My Turn

Wanted: A Rack Mount Mac

Jason Laffin - 2002.03.15

My Turn is Low End Mac's column for reader-submitted articles. It's your turn to share your thoughts on all things Mac (or iPhone, iPod, etc.) and write for the Mac web. Email your submission to Dan Knight .

Even before the Cube was released, people were looking for an aesthetically pleasing way to make a computer part of their living room/home theater. But the cases, even the Cube, look out of place. Everyone wants a black case that looks like their receiver.

Working in a lab that does bio-informatic research (using computers to sequence the human genome), Macs have never been a viable option because they supposedly lack horsepower. With Apple's new BLAST program, it's a lot faster than on a Pentium 4.

Imagine, however, if instead of having two processors do the calculation, how fast would it be with 16 processors? This would be possible through clustering technology, which is available for Macs. But the problem with Apple's pretty cases is that they take up a lot of space and can't easily be put into a rack. (Terra Soft makes brackets for G3 B&W and G4 Towers.) Terra Soft came up with a small G4 case called a briQ that can be put into their proprietary rack.

What do these two problems have in common? How about killing two birds with one stone? Create a rack mounted case that can also be a computer control for your home theater. Apple has a lot of experience creating pleasing looking cases; all they would need to do is have two small holes on each side in case someone wanted to mount it in a server rack or on their wall rack mounted home theater system (brackets must be included). To hit each user segment, have three models.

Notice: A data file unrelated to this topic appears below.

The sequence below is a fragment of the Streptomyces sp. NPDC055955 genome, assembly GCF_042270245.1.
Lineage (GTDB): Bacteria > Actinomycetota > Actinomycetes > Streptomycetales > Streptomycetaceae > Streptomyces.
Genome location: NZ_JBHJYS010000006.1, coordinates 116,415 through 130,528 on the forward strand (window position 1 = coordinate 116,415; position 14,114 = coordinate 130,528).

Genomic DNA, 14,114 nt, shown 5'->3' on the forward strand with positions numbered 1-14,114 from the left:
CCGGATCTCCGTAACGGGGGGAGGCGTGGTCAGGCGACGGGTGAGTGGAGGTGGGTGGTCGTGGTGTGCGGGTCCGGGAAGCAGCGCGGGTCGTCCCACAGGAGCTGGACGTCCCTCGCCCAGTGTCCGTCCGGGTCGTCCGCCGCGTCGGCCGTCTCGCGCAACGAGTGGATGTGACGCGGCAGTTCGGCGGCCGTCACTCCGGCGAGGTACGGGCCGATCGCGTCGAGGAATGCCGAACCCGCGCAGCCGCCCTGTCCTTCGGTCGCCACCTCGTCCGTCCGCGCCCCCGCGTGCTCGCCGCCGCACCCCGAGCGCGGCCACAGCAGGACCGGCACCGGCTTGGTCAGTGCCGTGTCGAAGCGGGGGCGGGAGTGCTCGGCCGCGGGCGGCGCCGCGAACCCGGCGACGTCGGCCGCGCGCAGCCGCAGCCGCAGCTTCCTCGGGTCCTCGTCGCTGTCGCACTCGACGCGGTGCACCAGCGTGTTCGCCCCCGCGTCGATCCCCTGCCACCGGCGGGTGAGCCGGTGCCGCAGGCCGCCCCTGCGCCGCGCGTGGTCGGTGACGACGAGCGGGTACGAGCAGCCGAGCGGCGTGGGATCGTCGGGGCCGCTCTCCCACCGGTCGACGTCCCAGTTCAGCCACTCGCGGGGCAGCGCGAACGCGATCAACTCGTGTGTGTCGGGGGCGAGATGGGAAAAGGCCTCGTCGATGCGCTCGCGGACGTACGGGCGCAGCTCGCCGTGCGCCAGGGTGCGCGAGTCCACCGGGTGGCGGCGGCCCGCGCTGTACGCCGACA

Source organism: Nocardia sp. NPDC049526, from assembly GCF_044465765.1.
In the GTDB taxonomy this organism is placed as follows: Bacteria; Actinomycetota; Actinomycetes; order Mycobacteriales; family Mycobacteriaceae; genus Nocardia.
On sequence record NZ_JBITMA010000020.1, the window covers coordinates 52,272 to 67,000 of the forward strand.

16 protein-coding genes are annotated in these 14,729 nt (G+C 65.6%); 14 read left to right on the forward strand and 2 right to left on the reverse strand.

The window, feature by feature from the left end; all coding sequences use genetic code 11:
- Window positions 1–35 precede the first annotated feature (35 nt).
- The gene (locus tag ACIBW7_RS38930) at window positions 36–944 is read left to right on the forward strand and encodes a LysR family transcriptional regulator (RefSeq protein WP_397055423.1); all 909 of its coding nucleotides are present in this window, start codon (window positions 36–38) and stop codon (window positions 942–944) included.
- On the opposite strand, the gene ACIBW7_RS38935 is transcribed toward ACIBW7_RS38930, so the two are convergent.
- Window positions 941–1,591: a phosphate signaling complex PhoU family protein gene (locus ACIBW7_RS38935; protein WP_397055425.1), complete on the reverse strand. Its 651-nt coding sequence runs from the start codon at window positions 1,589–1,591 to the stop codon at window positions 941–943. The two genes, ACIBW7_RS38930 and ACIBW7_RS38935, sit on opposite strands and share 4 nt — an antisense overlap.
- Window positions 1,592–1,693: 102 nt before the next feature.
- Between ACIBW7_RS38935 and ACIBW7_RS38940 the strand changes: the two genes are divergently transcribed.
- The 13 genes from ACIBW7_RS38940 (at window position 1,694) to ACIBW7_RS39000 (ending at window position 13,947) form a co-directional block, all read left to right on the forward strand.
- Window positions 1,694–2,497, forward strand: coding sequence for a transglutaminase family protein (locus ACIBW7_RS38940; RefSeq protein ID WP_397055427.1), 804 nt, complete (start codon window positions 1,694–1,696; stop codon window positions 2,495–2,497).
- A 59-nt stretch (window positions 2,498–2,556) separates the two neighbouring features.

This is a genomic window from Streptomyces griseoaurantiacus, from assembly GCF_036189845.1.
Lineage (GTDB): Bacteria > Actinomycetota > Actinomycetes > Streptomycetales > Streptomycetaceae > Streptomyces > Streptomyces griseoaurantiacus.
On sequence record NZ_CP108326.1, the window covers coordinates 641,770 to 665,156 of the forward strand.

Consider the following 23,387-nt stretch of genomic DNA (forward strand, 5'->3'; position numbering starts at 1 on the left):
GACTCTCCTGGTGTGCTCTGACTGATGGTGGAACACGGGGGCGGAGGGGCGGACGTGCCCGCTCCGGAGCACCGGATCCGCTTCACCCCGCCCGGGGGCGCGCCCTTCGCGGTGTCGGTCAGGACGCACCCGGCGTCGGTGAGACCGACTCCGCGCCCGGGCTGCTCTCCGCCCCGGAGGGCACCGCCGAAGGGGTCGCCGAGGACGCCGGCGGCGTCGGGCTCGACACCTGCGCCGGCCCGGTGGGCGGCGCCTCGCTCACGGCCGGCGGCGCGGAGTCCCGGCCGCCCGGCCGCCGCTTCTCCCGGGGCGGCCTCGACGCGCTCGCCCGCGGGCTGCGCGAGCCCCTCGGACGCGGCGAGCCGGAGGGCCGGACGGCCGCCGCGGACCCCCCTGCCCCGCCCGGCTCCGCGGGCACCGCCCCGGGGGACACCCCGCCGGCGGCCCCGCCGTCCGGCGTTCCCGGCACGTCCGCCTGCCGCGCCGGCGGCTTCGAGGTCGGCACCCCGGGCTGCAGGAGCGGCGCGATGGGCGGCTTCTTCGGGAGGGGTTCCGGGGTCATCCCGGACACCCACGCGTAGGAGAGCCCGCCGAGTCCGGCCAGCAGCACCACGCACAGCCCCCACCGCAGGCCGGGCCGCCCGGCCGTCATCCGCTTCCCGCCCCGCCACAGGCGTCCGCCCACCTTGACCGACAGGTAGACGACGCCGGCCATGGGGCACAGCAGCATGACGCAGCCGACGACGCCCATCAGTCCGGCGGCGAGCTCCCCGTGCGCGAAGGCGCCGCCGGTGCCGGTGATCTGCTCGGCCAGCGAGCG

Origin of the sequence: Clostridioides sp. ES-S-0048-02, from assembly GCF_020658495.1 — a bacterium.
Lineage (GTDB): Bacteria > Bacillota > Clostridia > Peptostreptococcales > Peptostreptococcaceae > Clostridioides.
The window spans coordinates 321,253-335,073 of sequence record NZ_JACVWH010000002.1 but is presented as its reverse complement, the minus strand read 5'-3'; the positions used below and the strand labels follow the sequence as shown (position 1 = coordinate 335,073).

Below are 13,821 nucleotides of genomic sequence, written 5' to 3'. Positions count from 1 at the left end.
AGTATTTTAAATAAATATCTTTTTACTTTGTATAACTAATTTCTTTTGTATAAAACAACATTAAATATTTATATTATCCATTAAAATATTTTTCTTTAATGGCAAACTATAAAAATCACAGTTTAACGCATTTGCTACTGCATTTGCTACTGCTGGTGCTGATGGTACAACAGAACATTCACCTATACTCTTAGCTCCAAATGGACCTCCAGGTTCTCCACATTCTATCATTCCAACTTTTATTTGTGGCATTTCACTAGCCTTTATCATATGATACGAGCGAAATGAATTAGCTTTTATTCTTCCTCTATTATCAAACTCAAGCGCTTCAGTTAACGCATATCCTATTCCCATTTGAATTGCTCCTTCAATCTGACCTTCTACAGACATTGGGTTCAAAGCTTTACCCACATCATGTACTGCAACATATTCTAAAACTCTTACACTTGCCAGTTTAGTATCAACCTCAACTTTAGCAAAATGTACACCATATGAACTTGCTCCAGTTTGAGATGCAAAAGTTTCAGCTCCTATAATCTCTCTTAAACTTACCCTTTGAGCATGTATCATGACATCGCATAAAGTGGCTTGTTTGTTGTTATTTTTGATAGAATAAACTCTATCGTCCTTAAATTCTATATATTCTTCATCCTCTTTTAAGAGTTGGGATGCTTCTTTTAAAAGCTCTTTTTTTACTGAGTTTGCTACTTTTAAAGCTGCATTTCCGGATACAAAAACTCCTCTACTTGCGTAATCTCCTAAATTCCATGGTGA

Home User 

Power User 

Server/Lab 

G4 at

800 MHz

933 MHz

Dual 1 GHz

RAM

512 MB

1 GB

2 GB

Media Drive 

Combo

SuperDrive

SuperDrive

These would also include onboard 100/1000 ethernet, a 4x AGP slot with an Nvidia card (possibly using a riser card). For home users it would have component, composite, and S-video out as well as Digital Comp.

The rack-mount Mac would have two PCI slots (probably on a riser card), and for home users it would include a premium sound card with optical and RCA audio out.

The new model would have two USB ports on the front and two on the rear, a FireWire port up front and two in the back, and IR on the front for a wireless keyboard or remote control.

Of course it would support an AirPort card, and it should be capable of working as an AirPort Base Station.

If Apple is serious about being a digital hub, they need to make computers that look like regular home electronics. Could you imagine having the family over during the holidays, plugging your digital camera into the front USB port, and looking at all your pictures on a regular TV? Plus, with the AirPort card, it can become the center of the digital wireless network as well.

Also, if Apple wants to be a serious competitor in the server market, they need to add a rack mounted case to their product line.

The market is waiting.

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